By Sarah Taylor
After this weekend, I will be using a new tarot deck for the Weekend Tarot Reading, which is posted here on Planet Waves each Sunday.
The Rosetta Tarot was created by M. M. Meleen, and while I describe it as a re-visioning of the Thoth Tarot, it is more than able to stand on its own two feet as a singular contribution to the tarot world. I have a deck myself and it is both beautiful and holds a vibrant energy that is also distinctly feminine. I’m looking forward to seeing how we work together in a reading.
I thought I would introduce the deck through the words of its creator, and so this week we have an interview with M. M. Meleen about how the deck came into being, the philosophy that shaped it, and the role that tarot plays in her life.
Note: I can’t get into a discussion on a tarot deck that is inspired by the Thoth without also getting into a discussion on Qabalah (or Kabbalah), the Tree of Life and other occult (‘hidden’) symbols. I understand that not all — probably not many — readers will be familiar with a lot of the language used here, but I am leaving the interview untouched for the most part because this approach to symbolism is an integral part of M. M. Meleen’s philosophy. For those who are familiar, it will offer an insight into what brought The Rosetta Tarot into being. For those who aren’t, I’d suggest meeting it with an open mind and the knowledge that you can read more about what you want (I’ve included some links to the absolute basics), and leave what you don’t. The comments in squared brackets are mine.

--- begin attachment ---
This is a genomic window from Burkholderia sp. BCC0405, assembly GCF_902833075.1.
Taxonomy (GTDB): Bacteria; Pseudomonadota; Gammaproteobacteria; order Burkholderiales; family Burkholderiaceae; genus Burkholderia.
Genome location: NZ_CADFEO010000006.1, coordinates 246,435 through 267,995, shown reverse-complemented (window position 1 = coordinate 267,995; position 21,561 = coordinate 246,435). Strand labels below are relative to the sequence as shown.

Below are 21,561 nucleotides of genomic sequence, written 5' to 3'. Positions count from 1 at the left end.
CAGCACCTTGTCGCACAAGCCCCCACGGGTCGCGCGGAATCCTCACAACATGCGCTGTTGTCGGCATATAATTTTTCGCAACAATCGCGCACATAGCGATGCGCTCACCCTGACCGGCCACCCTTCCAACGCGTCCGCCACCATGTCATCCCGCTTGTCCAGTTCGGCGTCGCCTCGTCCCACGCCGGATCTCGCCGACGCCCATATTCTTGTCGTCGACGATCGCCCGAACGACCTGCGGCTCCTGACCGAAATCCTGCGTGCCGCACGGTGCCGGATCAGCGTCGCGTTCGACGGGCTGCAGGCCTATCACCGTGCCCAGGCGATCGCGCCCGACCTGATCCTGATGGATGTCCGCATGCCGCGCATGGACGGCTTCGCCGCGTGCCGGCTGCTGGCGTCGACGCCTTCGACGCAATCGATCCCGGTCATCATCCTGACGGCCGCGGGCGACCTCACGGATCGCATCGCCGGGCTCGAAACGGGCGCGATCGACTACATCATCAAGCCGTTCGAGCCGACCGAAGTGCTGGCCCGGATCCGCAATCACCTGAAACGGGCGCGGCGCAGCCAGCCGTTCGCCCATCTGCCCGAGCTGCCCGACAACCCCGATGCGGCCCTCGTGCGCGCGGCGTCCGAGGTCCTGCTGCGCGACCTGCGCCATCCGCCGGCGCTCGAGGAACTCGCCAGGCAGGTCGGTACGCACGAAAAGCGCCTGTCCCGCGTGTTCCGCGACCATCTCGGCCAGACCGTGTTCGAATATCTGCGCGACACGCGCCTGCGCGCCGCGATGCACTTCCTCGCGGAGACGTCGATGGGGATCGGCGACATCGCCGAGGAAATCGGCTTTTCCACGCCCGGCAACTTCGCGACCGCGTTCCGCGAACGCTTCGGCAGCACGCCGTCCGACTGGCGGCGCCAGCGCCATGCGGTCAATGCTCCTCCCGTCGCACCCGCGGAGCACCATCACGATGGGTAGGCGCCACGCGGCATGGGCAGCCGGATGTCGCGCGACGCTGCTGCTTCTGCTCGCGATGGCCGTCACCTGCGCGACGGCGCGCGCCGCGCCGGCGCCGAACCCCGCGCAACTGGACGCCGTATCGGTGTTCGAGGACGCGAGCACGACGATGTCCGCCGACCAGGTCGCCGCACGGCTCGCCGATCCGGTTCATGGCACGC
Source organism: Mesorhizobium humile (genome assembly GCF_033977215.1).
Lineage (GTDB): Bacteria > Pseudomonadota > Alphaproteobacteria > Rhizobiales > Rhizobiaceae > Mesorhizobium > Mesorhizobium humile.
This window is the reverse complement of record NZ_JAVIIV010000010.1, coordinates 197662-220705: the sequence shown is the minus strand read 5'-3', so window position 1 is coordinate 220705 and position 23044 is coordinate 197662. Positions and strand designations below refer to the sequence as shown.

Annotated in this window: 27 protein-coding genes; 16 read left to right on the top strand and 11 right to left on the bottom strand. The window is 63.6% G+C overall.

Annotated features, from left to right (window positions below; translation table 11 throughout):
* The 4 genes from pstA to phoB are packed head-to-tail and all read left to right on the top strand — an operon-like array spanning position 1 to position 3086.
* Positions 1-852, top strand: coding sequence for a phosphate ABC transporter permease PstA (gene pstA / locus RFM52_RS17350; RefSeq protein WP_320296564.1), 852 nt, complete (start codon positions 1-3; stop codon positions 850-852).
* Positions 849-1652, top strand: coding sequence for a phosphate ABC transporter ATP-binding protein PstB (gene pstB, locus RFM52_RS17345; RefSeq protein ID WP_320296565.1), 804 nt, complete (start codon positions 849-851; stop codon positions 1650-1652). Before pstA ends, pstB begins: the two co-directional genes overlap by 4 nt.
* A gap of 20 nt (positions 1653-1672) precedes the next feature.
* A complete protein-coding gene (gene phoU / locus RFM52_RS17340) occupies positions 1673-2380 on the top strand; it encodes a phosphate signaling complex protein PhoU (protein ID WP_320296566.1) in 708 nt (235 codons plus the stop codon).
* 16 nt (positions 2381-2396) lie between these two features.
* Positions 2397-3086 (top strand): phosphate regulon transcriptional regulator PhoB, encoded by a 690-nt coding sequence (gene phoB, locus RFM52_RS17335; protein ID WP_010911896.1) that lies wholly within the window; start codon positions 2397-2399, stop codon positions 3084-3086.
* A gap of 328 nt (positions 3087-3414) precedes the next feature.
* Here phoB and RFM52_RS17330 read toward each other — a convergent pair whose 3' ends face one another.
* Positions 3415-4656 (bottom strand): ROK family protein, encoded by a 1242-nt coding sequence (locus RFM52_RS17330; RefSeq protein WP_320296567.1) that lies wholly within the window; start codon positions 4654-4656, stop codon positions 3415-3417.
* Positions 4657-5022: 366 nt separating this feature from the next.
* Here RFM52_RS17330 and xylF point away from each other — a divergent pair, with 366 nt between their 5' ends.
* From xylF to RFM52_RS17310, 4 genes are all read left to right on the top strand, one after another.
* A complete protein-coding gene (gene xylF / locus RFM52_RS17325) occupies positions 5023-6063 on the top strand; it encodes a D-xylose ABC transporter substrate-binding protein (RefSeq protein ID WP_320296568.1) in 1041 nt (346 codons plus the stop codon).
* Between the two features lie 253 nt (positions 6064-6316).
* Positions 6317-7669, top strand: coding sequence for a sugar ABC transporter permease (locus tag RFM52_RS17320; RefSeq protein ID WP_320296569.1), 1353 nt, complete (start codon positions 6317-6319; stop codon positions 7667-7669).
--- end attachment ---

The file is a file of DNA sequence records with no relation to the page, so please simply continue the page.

What is your tarot background?
For as long as I can remember, I’ve been drawn to tarot imagery and the associated symbols and structures. I don’t feel that I have a tarot background in any professional sense, at least in this lifetime, as I’ve never done readings for hire.
My mother had some interest in the tarot and had painted a mural-sized copy of the Rider-Waite Wheel of Fortune on our kitchen wall in the place I lived in as a preschooler, so I spent a lot of time studying it over my breakfast cereal, and it must have had an effect. A few years later while sick with a fever I spent a lot of time with a tapestry of The Fool, marked with the Eye of Horus.